The film starts off on an overpass where a man is frantically calling 9-1-1 about the kidnapping of his son. His wife arrives home not knowing why the police are there, so I guess the husband didn’t bother to call and break the news. The police detective does break the news in a very jarring manner.
In fact, almost everything seems off about this opening. The leads, Elise and Craig do not register believable emotions, the staging is awkward, and the music does not work at all.
Things don’t get much better with the introduction of the kidnapper. Bill Moseley has been in a 1,000 of these joints, but doesn’t fare too well here. He has rouged his cheeks and is wearing a tiara as he yells at the kidnappee.
A couple of on-the-ball cops arrest Moseley in the first 10 minutes; but then the movie is named Torture, not Manhunt, so you kind of expect that. Tragically, the boy is already dead. This triggers a flashback of him being abducted right out of the backyard as Craig witnesses through a window. He gives chase on foot, then by car, but loses them on the overpass.
Moseley works out a plea agreement to disclose where other bodies are buried in order to get a sentence that could result in him serving only 10 years. During a prison transfer, Craig and Elise drug the guards at a gas station and manage to steal the van with Moseley inside. It takes much longer than expected for the drugs to kick in, yet when the van pulls over it is conveniently close to the dirt road turn-off to the torture-shack.
In a freak accident, Craig flips the van over a cliff avoiding a doe, a deer, a female deer. Luckily Craig and Moseley survive. Well, not so lucky for Moseley. Craig and Elise carry him to a cabin in the woods and explain how they are going to torture him.
The next 45 minutes are torture; and not just for Moseley. Cigarette burns, needle to the ear drum, cramping drugs, It would almost be unwatchable in an effective movie. Here it is cringe-inducing, but bearable. Craig & Elise’s poor performances take some of the edge off. Also, it is hard to take them seriously when Craig makes a point of showing Moseley that the key to his restraints is hanging on a nail just above his head. There is fore-shadowing, and then there is fore-eclipsing.
At one point, Moseley claims to have lost his memory in the crash and to not know who he is or why he is being tortured. That brings up a fascinating dilemma — even if you are OK with torturing the man who murdered their son, is it still OK if he doesn’t know why he is being tortured?
Elise is not troubles by such nuances. They try to jog his memory by tightening his foot in a vice, which always works for me. They scream at him to say their son’s name. He holds out much longer than I could have, but finally — muddying the finale — screams out the boy’s name.
He makes it to the bedroom, but Elise hits him with a pipe. As they are dragging him back the cellar, he kicks Craig down the stairs and runs off. He is pretty spry for a guy whose foot was just turned to jelly in a vice and had his big toe cut off.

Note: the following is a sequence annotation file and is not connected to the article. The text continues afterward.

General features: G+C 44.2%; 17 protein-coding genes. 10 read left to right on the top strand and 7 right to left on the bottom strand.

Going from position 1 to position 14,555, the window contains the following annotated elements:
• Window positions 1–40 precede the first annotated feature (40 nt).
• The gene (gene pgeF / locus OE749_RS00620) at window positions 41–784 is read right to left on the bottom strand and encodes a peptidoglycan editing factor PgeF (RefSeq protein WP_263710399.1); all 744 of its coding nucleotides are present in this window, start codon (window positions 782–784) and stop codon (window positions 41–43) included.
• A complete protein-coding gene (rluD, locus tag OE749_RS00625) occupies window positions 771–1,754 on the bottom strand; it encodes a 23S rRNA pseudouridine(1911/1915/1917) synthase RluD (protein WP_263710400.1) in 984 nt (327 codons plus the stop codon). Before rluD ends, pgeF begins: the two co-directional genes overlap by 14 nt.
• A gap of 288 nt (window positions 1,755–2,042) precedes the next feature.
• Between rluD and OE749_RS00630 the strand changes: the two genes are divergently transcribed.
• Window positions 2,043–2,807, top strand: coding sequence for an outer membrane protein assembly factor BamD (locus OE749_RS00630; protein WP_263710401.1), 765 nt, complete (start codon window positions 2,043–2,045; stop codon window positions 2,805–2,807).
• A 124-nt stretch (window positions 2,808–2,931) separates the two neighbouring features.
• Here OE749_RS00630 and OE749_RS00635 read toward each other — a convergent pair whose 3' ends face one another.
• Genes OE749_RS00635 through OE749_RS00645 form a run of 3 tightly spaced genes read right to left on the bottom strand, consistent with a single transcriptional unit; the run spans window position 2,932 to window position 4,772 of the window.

By this time, thanks to a nosy neighbor, the cops are closing in on the cabin. Naturally, it turns out there were 2 prisoners in the van and the couple grabbed the wrong guy. They do look a lot alike; apparently even to a couple whose son he murdered, who have seen him in the courtroom and in newspapers and TV everyday for the past few months and who wanted nothing more than for him to die.
Sadly, the ending is thoroughly botched. I can’t blame the writing; there could have been some intriguing twists and ambiguity in the right hands. But it is fumbled so badly here that it is just frustrating.
I’m even willing to suspend disbelief and say that the prisoner was so injured and bloody from the crash that they didn’t see their mistake. But how did this poor bastard yell out their son’s name? The online typing heads are at odds over whether the couple mentioned it in his presence. Certainly, he could have heard it on the news or maybe Moseley bragged about it in prison. But then, what of the amnesia?
In his confession written before he hangs himself, he apologizes for his crime, leading us to believe he was the murderer. Or did the innocent man now believe he was guilty due to the torture? I think it is clear what they were going for, they just bungled it.
Why did the killer hang around the house? Why did the police not go directly to the house where they were specifically told that he might be? Why did they stop looking for the 2nd prisoner after they found the first one?
Why do the police cruise past the turn-off at the end? Is this back-up troops coming, then why are they driving past? Is it the police taking the prisoner back, then why aren’t they coming out of the dirt road?
Do Craig and Elise know that it was the wrong man?
The sad thing is that in the hands of a competent director, this could have been made twisty and fascinating. Director Robert Lieberman has a lot of credits, so maybe it was time and budget constraints. Certainly he did not have much to work with in his lead actors.
- If this was meant to be an anti-torture statement, that is yet another level that it fails on.
- The lead actors both have extensive resumes, which makes their work here even more baffling. Maybe they were just miscast.
- This is Marek Posival’s only writing credit, but he is active in the business. Oddly, for the guy who wrote The Tortured, he sure does like Christmas: